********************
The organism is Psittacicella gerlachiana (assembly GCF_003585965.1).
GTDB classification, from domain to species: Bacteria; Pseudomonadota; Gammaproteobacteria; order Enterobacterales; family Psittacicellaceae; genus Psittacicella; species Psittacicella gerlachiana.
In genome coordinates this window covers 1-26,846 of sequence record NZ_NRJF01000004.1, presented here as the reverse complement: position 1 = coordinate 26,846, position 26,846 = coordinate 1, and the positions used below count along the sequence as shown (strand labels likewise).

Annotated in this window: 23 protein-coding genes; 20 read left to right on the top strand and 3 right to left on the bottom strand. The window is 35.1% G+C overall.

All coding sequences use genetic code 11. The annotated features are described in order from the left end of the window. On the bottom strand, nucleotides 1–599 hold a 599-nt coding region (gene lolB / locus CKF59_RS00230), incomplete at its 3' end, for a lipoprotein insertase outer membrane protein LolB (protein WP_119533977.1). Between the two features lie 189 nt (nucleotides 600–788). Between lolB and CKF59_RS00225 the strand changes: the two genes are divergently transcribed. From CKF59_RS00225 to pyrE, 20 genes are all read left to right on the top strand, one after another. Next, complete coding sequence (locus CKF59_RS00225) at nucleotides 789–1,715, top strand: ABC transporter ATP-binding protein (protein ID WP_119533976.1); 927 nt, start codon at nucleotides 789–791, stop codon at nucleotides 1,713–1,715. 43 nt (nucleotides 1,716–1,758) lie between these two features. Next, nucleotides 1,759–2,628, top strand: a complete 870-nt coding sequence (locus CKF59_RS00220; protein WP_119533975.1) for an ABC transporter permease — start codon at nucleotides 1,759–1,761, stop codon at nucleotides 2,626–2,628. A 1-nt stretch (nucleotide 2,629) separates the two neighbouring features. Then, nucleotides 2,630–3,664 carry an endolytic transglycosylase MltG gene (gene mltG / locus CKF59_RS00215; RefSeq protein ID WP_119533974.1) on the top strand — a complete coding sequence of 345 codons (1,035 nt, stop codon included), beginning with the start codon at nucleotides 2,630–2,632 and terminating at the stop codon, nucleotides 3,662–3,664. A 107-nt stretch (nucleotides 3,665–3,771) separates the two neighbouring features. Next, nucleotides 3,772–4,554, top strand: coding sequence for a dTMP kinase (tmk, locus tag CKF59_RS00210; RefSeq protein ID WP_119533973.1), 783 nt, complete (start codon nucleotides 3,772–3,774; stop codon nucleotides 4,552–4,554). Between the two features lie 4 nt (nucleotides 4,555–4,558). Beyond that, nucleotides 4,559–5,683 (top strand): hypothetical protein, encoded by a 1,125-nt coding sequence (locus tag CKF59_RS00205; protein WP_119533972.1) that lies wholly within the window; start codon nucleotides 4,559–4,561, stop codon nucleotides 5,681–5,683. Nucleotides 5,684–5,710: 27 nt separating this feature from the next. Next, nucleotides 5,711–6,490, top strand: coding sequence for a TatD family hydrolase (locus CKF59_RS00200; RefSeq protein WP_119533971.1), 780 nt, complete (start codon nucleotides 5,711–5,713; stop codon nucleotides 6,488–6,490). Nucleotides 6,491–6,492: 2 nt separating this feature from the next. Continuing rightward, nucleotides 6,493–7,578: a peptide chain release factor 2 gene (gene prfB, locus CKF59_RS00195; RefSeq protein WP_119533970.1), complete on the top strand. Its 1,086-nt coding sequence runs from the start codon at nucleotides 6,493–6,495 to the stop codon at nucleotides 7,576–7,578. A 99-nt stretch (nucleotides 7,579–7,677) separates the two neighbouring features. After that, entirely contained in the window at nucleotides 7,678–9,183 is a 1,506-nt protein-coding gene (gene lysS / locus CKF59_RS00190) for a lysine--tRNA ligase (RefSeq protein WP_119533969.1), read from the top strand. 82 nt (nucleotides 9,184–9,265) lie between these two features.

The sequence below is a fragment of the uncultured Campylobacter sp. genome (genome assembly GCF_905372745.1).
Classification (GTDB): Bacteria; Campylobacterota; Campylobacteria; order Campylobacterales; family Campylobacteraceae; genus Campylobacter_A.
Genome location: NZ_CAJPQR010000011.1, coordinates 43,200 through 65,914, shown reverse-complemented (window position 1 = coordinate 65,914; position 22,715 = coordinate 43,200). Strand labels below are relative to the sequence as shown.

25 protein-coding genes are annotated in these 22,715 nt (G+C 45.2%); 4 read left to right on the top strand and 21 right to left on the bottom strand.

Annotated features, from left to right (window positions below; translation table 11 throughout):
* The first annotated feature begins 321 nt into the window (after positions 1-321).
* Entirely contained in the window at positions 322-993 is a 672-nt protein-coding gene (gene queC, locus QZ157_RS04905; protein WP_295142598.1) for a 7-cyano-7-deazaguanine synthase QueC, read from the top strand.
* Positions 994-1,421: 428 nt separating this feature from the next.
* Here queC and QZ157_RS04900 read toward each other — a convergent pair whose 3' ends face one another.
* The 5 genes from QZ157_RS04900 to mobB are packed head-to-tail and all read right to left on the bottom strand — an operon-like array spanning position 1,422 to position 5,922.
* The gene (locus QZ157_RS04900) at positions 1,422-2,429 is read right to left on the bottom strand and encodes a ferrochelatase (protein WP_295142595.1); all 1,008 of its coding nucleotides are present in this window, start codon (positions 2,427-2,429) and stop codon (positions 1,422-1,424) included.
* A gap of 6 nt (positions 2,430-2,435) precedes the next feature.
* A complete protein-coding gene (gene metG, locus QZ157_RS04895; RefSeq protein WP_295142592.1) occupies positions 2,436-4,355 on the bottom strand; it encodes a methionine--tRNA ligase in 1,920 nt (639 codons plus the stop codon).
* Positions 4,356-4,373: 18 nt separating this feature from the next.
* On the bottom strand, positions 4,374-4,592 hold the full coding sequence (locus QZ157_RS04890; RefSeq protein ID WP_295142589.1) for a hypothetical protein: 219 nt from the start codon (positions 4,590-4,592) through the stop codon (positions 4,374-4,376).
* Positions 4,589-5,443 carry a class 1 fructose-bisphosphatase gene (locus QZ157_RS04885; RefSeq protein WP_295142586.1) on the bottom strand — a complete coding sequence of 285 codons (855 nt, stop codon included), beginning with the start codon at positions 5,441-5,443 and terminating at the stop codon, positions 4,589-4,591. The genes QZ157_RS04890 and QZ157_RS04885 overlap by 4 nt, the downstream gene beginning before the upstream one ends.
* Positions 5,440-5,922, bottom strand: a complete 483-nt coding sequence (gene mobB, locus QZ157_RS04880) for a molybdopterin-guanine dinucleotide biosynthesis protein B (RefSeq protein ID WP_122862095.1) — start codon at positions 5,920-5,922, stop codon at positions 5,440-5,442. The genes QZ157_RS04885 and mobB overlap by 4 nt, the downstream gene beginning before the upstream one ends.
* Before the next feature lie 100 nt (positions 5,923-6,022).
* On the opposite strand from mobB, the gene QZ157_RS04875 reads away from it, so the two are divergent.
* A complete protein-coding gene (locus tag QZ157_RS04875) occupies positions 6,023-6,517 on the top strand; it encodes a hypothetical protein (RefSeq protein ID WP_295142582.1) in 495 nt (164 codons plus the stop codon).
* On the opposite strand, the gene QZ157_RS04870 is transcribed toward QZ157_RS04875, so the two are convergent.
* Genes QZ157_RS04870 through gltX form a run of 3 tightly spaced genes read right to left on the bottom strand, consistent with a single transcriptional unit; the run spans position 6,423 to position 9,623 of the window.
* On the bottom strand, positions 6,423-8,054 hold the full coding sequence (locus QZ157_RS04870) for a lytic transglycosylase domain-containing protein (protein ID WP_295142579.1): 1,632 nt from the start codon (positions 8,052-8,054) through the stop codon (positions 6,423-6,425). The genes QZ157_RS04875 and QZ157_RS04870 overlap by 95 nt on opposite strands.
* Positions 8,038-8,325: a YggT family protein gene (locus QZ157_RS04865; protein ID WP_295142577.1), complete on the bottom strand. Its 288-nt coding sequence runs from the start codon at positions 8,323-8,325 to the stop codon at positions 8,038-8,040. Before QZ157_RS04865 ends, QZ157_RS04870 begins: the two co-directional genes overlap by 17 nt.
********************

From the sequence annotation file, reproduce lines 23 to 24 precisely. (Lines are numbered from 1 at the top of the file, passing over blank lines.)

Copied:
* Before the next feature lie 100 nt (positions 5,923-6,022).
* On the opposite strand from mobB, the gene QZ157_RS04875 reads away from it, so the two are divergent.